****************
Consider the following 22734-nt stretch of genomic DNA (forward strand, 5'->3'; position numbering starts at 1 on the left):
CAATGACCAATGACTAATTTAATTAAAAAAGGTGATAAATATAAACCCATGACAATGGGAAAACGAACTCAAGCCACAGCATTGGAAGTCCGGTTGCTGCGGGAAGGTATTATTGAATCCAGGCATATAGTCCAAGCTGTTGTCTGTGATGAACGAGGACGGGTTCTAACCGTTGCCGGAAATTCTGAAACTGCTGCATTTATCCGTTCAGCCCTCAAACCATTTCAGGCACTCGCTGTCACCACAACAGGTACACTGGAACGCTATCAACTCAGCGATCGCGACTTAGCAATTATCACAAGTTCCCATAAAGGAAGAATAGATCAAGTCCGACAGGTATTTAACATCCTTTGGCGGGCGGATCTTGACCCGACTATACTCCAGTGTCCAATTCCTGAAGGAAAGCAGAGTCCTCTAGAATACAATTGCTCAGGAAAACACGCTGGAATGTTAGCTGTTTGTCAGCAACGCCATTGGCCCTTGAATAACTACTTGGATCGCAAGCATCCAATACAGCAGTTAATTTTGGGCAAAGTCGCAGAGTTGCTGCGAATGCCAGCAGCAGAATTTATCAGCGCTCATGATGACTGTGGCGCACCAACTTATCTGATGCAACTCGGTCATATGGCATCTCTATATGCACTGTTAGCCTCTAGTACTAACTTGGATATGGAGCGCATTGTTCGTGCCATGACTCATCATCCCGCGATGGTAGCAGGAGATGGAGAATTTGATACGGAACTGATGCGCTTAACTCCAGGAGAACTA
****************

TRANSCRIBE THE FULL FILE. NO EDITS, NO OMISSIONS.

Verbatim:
Consider the following 22734-nt stretch of genomic DNA (forward strand, 5'->3'; position numbering starts at 1 on the left):
CAATGACCAATGACTAATTTAATTAAAAAAGGTGATAAATATAAACCCATGACAATGGGAAAACGAACTCAAGCCACAGCATTGGAAGTCCGGTTGCTGCGGGAAGGTATTATTGAATCCAGGCATATAGTCCAAGCTGTTGTCTGTGATGAACGAGGACGGGTTCTAACCGTTGCCGGAAATTCTGAAACTGCTGCATTTATCCGTTCAGCCCTCAAACCATTTCAGGCACTCGCTGTCACCACAACAGGTACACTGGAACGCTATCAACTCAGCGATCGCGACTTAGCAATTATCACAAGTTCCCATAAAGGAAGAATAGATCAAGTCCGACAGGTATTTAACATCCTTTGGCGGGCGGATCTTGACCCGACTATACTCCAGTGTCCAATTCCTGAAGGAAAGCAGAGTCCTCTAGAATACAATTGCTCAGGAAAACACGCTGGAATGTTAGCTGTTTGTCAGCAACGCCATTGGCCCTTGAATAACTACTTGGATCGCAAGCATCCAATACAGCAGTTAATTTTGGGCAAAGTCGCAGAGTTGCTGCGAATGCCAGCAGCAGAATTTATCAGCGCTCATGATGACTGTGGCGCACCAACTTATCTGATGCAACTCGGTCATATGGCATCTCTATATGCACTGTTAGCCTCTAGTACTAACTTGGATATGGAGCGCATTGTTCGTGCCATGACTCATCATCCCGCGATGGTAGCAGGAGATGGAGAATTTGATACGGAACTGATGCGCTTAACTCCAGGAGAACTA